The Smartphone App that Could Save Your Life
When I was younger, I thought I couldn't sunburn because I'm Hispanic and tan easily. As long as I applied sunscreen in the morning, I was safe to lounge around basking under the sun all day. One seriously painful sunburn scare when I was 12 (I couldn't sleep on my back for weeks) forced me to grow up and realize that sun damage didn't care that I wanted a tan because I thought it looked pretty or that I wanted to hang out in the sun for just "five more minutes" to reach that perfect golden-brown hue. Then, when I was 16, I had a mole removed from my elbow. Although the mole wasn't cancerous, it was irregular in size, larger than 6 millimeters in diameter, and uneven in color distribution—all of which are common signs of early melanoma, according to the Mayo Clinic.
Now, instead of being "goodish" about sun protection, I try to be diligent about it. Still, melanoma has been on the rise in the United States for 40 years and is the No. 1 cancer in adults aged 24 to 29. That's why I was intrigued to hear about Mole Detective, a new smartphone app designed to help people track their moles. The app was created by a young woman named Kristi Zuhlke, whose fiancé was diagnosed with melanoma at 27. Despite undergoing rounds of Interferon treatments and having several moles removed during the past 10 years, her fiancé still must visit his dermatologist every six months.
“He would ask me if any moles had changed, which is a sign of melanoma. I couldn’t remember what they looked like a month ago, let alone remember where I put my keys that morning," Zuhlke says. "I needed a tool that would help me keep track, so I created Mole Detective."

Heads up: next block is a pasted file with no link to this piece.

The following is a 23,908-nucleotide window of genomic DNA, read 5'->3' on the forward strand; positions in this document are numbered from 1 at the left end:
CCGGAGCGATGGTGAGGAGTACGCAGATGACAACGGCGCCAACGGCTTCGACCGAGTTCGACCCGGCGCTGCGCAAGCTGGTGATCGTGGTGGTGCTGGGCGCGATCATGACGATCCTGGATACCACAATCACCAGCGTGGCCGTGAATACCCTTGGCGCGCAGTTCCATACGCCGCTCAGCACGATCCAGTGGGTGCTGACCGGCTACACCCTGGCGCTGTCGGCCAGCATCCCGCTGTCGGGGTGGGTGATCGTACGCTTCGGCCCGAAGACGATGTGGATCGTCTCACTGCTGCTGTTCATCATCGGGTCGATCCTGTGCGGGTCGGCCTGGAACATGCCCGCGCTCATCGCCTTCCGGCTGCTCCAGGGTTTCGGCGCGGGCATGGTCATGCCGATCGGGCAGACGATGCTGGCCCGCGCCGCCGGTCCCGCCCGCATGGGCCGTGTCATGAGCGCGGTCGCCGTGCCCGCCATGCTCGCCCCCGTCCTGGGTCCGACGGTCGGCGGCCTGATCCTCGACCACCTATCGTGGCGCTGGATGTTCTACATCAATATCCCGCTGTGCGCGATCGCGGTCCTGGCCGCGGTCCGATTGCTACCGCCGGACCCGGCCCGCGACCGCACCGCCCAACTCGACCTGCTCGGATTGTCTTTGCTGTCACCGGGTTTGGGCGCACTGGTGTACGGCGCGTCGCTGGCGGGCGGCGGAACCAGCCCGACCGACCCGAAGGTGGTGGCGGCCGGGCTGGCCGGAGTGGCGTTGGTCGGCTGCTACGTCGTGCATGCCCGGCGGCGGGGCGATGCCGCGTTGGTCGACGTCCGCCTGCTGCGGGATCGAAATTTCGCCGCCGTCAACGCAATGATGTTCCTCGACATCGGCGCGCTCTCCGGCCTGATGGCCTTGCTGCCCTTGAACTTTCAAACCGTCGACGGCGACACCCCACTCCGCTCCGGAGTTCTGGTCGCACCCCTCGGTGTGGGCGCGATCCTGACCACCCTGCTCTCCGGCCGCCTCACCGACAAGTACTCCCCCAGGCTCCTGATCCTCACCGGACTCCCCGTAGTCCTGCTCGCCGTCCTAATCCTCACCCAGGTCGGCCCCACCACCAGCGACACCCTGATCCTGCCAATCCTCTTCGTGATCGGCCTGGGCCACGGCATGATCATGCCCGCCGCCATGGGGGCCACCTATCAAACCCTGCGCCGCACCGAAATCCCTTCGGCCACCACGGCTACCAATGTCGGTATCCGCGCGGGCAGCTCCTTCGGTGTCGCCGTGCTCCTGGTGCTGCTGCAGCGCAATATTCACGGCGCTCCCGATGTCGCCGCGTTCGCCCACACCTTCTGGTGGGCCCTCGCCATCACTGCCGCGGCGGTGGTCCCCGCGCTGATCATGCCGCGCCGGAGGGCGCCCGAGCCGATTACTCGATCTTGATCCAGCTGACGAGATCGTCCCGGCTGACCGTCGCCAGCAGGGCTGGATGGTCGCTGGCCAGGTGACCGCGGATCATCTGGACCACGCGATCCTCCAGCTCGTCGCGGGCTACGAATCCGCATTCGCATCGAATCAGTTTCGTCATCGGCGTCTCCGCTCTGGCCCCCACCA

The app uses the widely practiced ABCDE method. Simply snap a photo of a suspicious mole, and the app will measure the asymmetry, border, color, diameter, and evolution of the mole. All you have to do is snap a photo each month, and the app tracks any changes in your mole and helps you understand any potential danger. The app is not intended to act as a replacement to your doctor; rather, it's designed to help you take better care of yourself by providing an easy way to track changes in your body that you might otherwise miss.
While the app is incompatible with my phone (alas, I have a Blackberry), it is available in the iTunes app store and on the Android market. And since today is Melanoma Monday, why not check it out? You may not have time to get to the doctor today, but I know you have time to check your smartphone! It can't hurt—and it just might save your life!